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Predicting Ranger Assessment and Selection Program 1 Success and Optimizing Class Composition

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Naval Postgraduate School Monterey United States

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The 75th Ranger Regiment is a US Army Special Operations unit responsible for executing raids and forcible entry missions across the globe within 18 hours of notification. In this thesis, we conduct the first data analysis and optimization of Ranger Assessment and Selection Program 1 RASP1. RASP1 is an eight-week selection for volunteers in the grade of E1 Private to E5 Sergeant implemented up to ten times per year. We create logistic regression and partition tree models to identify significant factors that contribute to a candidates success at RASP1 and predict graduation rates. We use an integer linear program ILP to prescribe the number of soldiers by grade and Military Occupational Specialty to bring to each RASP1 class to efficiently fill required billets across all units in the Ranger Regiment. We provide the Ranger Regiment leadership with flexible models that offer insight to support their manning decisions. We show effects on RASP1 class composition with changes to capacity constraints, input parameters, and demand. For example, we find the Ranger Regiment could reduce the number of annual RASP1 classes from ten to eight based on several realistic assumptions. Such an annual reduction could save hundreds of man hours and significantly reduce training resource requirements e.g., ammunition, land use, barracks and food. We encourage detailed exploration of our underlying assumptions and continued use of the ILP.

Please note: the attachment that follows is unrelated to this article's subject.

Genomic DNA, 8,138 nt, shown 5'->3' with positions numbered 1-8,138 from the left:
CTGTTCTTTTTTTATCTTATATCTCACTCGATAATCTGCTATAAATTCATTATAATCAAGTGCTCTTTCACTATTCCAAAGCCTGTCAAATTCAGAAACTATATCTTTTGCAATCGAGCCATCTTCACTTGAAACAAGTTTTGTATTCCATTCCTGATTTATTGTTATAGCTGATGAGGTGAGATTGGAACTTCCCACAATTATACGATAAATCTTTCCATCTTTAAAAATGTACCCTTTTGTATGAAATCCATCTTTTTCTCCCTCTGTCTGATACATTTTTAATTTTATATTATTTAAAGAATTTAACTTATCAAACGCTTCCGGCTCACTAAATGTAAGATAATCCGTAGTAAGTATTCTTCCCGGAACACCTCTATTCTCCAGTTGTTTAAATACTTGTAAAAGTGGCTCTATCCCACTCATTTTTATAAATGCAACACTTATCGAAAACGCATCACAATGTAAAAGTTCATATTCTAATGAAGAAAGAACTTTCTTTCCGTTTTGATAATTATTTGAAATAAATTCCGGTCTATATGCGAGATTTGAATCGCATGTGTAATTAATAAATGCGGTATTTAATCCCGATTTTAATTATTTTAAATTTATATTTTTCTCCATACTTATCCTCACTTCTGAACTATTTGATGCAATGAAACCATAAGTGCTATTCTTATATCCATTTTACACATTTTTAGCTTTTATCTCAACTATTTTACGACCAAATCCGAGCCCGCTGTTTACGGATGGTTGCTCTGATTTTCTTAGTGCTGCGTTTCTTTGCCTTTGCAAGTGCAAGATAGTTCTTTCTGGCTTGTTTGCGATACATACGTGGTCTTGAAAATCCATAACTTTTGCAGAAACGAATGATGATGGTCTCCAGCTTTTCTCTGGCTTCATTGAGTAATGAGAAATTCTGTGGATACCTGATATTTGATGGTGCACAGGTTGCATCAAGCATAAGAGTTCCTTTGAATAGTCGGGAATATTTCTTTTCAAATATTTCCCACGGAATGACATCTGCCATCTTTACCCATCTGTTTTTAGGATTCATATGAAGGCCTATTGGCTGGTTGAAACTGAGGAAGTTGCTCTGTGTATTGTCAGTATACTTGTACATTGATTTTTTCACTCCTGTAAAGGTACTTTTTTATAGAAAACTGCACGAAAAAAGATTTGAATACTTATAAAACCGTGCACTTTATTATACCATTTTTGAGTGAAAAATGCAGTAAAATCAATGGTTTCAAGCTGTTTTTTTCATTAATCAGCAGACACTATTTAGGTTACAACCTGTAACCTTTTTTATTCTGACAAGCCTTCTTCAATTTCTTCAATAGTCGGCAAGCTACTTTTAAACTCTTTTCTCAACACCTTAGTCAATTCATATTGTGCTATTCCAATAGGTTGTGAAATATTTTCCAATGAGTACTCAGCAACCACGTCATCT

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Technical Report



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Approved For Public Release;

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